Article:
In Advent of 2016, I played with the scene from Matthew. You can find my Provocation at https://provokingthegospel.wordpress.com/2016/12/09/a-provocation-third-sunday-of-advent-matthew-112-11-december-11-2016/
This year, I find myself listening to the song that Mary sings in Luke. The portraits of Mary in Matthew and Luke differ. In Luke, she runs to Elizabeth, her auntie, after meeting with Gabriel. In Matthew, she runs for her life when Herod sends men to kill all the toddlers in Bethlehem. In both stories she is untimely pregnant, and therefore liable to face attempts at honor-killing. In Luke, she runs to stay with her auntie, knowing that no one would mess with her there. In Matthew, Joseph has decided to abandon her, which would leave her defenseless. Except for the messenger from God who pushes back against Joseph’s plan. In Matthew’s story, Mary joins a group of women (see the genealogy) who had been pushed out of what was rightfully theirs. In each case, they had to push their way back in. That is the through-line in Matthew’s story, and Mary fits right in.
In Luke, Mary shows similar strength. She shows real courage: she looks an angel in the eye, and the storyteller does not mention that she was the least bit afraid. To be sure, poor Gabriel tells her not to be afraid, but I think that’s just because mortals are SUPPOSED to be afraid at such a moment, but I see Mary scoffing and moving ahead. She asks strong questions. She considers her options (look at the strong verbs she is given, usually obscured by translators who paint her as timid and overwhelmed). And she decides to take on the task of giving birth to the one who will turn the world right side up.
Later in the chapter, in the presence of her auntie, she sings her reasons for taking on the risks of pregnancy:
46 And Mariam said: It extols, my life does, haShem. 47 It rejoices, my breath does, at Elohim my deliverer. 48 Because Elohim looked on the humility of his female slave. For look, from now on they will call me godlike in happiness, all generations, 49 because he has done to me great things, the capable one has. Holy is his name. 50 His mercy extends into birthings and birthings of those reverencing him. 51 He made strength with his arm, he scattered those visibly superior by the intentions of their wills/hearts. 52 He put down the capable from thrones and exalted the humble ones. 53 Hungry ones he filled full of worthy things, rich ones, out and away he sent them, empty. 54 He claimed Israel his child, reminding himself of his deeds of mercy, 55 just as he spoke to our ancestors, to Abraham and to his descendants into the eon.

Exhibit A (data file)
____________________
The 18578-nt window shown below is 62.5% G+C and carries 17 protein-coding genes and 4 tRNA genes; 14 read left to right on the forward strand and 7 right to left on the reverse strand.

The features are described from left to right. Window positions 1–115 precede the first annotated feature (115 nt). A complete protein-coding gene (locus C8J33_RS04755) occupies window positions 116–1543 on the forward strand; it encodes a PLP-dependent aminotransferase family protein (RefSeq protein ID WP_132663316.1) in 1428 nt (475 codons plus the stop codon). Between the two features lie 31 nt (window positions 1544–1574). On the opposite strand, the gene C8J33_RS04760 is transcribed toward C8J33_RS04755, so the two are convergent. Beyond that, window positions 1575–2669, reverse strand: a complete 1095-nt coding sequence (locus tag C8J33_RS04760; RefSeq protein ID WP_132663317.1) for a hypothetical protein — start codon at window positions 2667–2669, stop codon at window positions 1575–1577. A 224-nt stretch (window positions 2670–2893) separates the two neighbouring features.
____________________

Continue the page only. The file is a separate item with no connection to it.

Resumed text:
The lectionary gives the option of using her song in place of the assigned psalm for the day.
The heart of her reasoning is revealed in a nice little chiastic structure beginning in verse 52:
52 He put down the capable from thrones and exalted the humble ones. 53 Hungry ones he filled full of worthy things, rich ones, out and away he sent them, empty.
At the outside edges of this structure, we find the rich and powerful, the people who are used to being at the center of everything. At the center of Mary’s expectation for the work of the messiah we find people who are humbled and hungry. This reversal is carried further in the song itself: those who hold power because of political position or the padding provided by wealth will lose their privilege. Those who have been used as slaves or forced to become refugees, those whose bellies are empty, these will be revealed as the heart of God’s care for Creation. It will be revealed that God looks at the world differently than we do.
You know as well as I do that this revelation is unsettling. Offensive, even. We have grown accustomed to our privilege and our position, and we have no intention of surrendering them. It will not do to forget that.
It also will not do to imagine that our desperate hold on privilege changes God’s plans for turning Creation right-side-up.
Advent is a season for re-thinking. Perhaps we need to re-think how we hear the word, “gospel.” The good news is for all the Creation, not just for individual souls. It’s not good news unless it results in freedom and wholeness for all of Creation. Perhaps we need to re-think how we hear the word, “Creation.” We are part of it, after all, beloved like all of Creation.
If we imagine that the “good news” is that nothing changes (for us, anyway) and we maintain our position and privilege, then we have tied our hopes to keeping the world upside-down. But if we are part of all Creation, alike chosen and well-loved, then Mary’s unsettling song is also good news for us. But only if we can be re-created so that we can let loose of the world we are holding upside-down.
We need Advent this year, maybe more than ever.